The Valdosta Daily Times
Authority board members peered for into the future of Lowndes County's parks and recreation system for roughly an hour on Thursday evening as a representative from Lose & Associates presented a summary of the hurdles and opportunity that awaits the VLPRA (Valdosta-Lowndes Parks and Recreation Authority) over the course of the next six year.
Add bulk, run smoother, increase spending and advertise your successes, were the suggestions Chris Camp outlined during his presentation of the study and subsequent report from Lose & Associates study on the VLPRA.
The Comprehensive Park and Recreation Master Plan was based on metrics gleaned from a community-wide survey of our parks and recreation department, interviews with staff and users, public meetings and a steering committee workshop, according to Camp.
Approximately 27 percent of respondents cited lack of awareness as their primary reason why they rarely used VLPRA facilities, roughly 20 percent cited lack of time and around 12 percent of participant pointed to lack of amenities as their reasoning for avoiding the parks, according to Camp. Other reason included lack of money, poor maintenance, accessibility concerns and inadequate transportation, according to Camp.
Beating out the state average of 28 percent, Camp said Lowndes County's obesity rate was roughly 34 percent and that providing more access to parks and advertising the authority's programs could help lower that number. Roughly 43 percent of respondents stated that they wouldn't walk to a park, no matter how close, and about 45 percent stated that biking wasn't an option either.
“Let me give you some comparison. We've probably competed about 25 parks and recreation surveys around the country and these are the highest 'no bike' and 'no walk' numbers that we've ever had,” said Camp. “And I think this authority should work to change that because part of that is the lack of green-ways to the facilities. You have very few greenways her in the county and most parents aren't going to turn their children loose on a busy road to access a park. But they will allow them to use a greenway.”
The master plan suggested that the VLPRA hire more employees to breathe life into programs and facilities that were underutilized and it laid our a new organizational structure that cut down on redundant reports and empower each element of the authority.
“You have to bring your staffing levels in line with other agencies across the country,” said Camp. “Remember, your at 27 full-time personnel. The nation average for your population and budget size is 84. You're at 35 percent of the national average on your full-time staffing levels.”
Respondents listed the development of aquatics, more events, the Fourth of July Fireworks display, the renovation of facilities and rest room and a new community center as their top five needs in recreational facilities. But to fulfill the aforementioned wish-list, the VLPRA would need to bring more citizen on board to invest in the department as roughly 55 percent of respondents stated that they wouldn't contribute a cent to the authority on a monthly basis.
“You also need to expand programs countywide, rather than focusing them all in Valdosta,” said Camp. “Take programs up to Hahira. Take programs down to Clyattville. There's got to be community space in these areas to hold a class. You've got people in your rural areas that would love the addition of a new class in their area.”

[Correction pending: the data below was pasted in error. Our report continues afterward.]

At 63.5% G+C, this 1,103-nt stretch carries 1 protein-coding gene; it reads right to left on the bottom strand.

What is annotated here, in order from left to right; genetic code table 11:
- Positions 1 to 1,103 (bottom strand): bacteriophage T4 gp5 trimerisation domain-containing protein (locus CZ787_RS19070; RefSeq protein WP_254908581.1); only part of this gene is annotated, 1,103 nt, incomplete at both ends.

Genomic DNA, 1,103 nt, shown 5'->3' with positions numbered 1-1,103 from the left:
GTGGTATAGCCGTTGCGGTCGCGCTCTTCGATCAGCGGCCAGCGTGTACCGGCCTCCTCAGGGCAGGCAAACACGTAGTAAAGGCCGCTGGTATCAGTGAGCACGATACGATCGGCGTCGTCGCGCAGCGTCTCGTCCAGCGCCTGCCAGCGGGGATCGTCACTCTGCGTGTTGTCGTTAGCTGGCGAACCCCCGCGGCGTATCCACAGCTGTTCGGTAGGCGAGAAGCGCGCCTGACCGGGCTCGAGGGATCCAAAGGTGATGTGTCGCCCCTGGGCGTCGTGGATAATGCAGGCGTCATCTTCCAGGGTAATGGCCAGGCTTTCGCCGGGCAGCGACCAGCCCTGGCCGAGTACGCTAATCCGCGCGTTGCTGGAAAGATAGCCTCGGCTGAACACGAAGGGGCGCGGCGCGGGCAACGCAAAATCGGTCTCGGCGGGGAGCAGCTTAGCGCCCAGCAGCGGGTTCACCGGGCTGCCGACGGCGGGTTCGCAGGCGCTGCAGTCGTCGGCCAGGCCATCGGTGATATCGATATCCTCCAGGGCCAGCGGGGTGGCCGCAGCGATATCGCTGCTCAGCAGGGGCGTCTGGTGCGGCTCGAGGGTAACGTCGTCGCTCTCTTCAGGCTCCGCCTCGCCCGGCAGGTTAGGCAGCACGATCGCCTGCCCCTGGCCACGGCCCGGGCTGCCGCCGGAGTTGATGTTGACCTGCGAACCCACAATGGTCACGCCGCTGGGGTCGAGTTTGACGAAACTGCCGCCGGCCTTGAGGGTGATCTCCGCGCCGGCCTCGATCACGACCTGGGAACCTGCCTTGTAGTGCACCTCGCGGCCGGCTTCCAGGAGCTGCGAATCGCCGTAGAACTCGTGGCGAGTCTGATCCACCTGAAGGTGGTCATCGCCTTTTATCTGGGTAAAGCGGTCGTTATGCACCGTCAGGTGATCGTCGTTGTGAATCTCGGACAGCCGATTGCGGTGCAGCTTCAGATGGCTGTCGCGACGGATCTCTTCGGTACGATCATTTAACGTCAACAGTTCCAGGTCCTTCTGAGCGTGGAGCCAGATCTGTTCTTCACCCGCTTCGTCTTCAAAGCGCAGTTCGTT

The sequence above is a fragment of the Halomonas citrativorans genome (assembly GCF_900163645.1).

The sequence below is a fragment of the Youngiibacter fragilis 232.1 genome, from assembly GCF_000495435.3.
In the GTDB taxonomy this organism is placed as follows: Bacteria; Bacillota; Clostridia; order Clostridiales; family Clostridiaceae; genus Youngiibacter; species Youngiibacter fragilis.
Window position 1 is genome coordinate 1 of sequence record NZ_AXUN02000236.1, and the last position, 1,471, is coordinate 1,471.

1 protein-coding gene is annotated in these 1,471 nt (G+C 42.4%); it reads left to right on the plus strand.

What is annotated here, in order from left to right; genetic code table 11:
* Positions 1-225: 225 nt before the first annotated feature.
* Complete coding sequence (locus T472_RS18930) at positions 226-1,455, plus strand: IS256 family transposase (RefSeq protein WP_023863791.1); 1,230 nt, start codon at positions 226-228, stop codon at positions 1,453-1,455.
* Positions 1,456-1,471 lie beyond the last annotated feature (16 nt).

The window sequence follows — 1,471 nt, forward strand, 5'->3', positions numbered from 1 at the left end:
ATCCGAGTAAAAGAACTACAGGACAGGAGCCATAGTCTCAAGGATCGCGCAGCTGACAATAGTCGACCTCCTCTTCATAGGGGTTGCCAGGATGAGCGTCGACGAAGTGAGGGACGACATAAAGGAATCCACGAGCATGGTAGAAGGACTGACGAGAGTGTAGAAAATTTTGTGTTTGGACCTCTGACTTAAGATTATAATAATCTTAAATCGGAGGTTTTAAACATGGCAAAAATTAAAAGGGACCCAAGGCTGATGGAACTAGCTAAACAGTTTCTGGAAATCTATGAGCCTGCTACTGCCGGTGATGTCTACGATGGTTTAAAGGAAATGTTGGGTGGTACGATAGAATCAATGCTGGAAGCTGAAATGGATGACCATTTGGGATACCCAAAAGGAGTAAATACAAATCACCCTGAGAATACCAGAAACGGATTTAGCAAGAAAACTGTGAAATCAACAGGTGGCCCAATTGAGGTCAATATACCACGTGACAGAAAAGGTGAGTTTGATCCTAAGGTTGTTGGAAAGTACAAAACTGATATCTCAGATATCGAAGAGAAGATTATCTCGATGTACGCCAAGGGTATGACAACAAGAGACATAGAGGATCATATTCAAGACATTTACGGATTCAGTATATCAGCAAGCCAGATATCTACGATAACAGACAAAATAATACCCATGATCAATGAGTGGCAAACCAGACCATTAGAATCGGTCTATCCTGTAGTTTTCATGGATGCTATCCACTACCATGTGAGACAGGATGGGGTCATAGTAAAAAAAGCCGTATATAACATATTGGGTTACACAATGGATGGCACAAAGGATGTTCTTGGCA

But Thursday evening's presentation of the VLPRA's suggested master plan covered more than the obstacles the authority faces. Camp also suggested that the board plans to one day create trail from a 66-mile of rarely used train tracks.
“It's owned by the Genesee and Wyoming railroad, which is based out of Jacksonville, Fla.. You need to get that on your radar. It that line where to become available, you could create a trail that would start in Valdosta and end up all the way down in Martin, Fla.”
The length of the tracks and flatness of the area could be a national draw, but it would at least be a major attraction in South Georgia, according to Camp.
To conclude the presentation, Camp laid out his company's suggestions into three tiers based on feasibility and community feedback. The Lose & Associates plan suggested that the VLPRA seek out funding from local revenue generator, such as sales taxes and fee, as well as grants to meet the $77,719,099 it would cost to execute the six-year plan and fund the following projects and more:
Tier One Priorities
• Purchase park properties and develop a new soccer and youth baseball complexes.
• Develop design standards
•Conduct a tournament center feasibility test.
•Conduct a study on the feasibility of a sports programming and multi-use center.
•Develop a new county-line boat ramp and begin renovations at Little River boat ramp.
• Begin ADA-compliant (Americans with Disabilities Act) upgrades at parks throughout the system.
•Renovate South Lowndes Park complex to meet ADA and health code requirements,
•Develop improved trails at Langdale Park.
•Develop a master plan for the development of a 12-court tennis facility and construct six courts in the initial phase.
•Renovate South Lowndes in general.
Tier Two Priorities
•Continue development of boat ramps
•Develop a multi-generational community building in North Lowndes.
•Develop a master plan for an aquatics complex.
•Draft a master plan for the redevelopment of Vallotton Park and designate some field space for practice only.
•Develop environmental education at Langdale Park.
•Develop a community center in Naylor.
Tier Three Priorities
•Continue ADA improvement throughout the parks system.
•Replace aging picnic shelters throughout the parks system.
•Add a fishing pier at Oris Blackburn Memorial Park.
•Evaluate the next phase of construction at the aquatics complex.
•Continue greenway development throughout Lowndes County.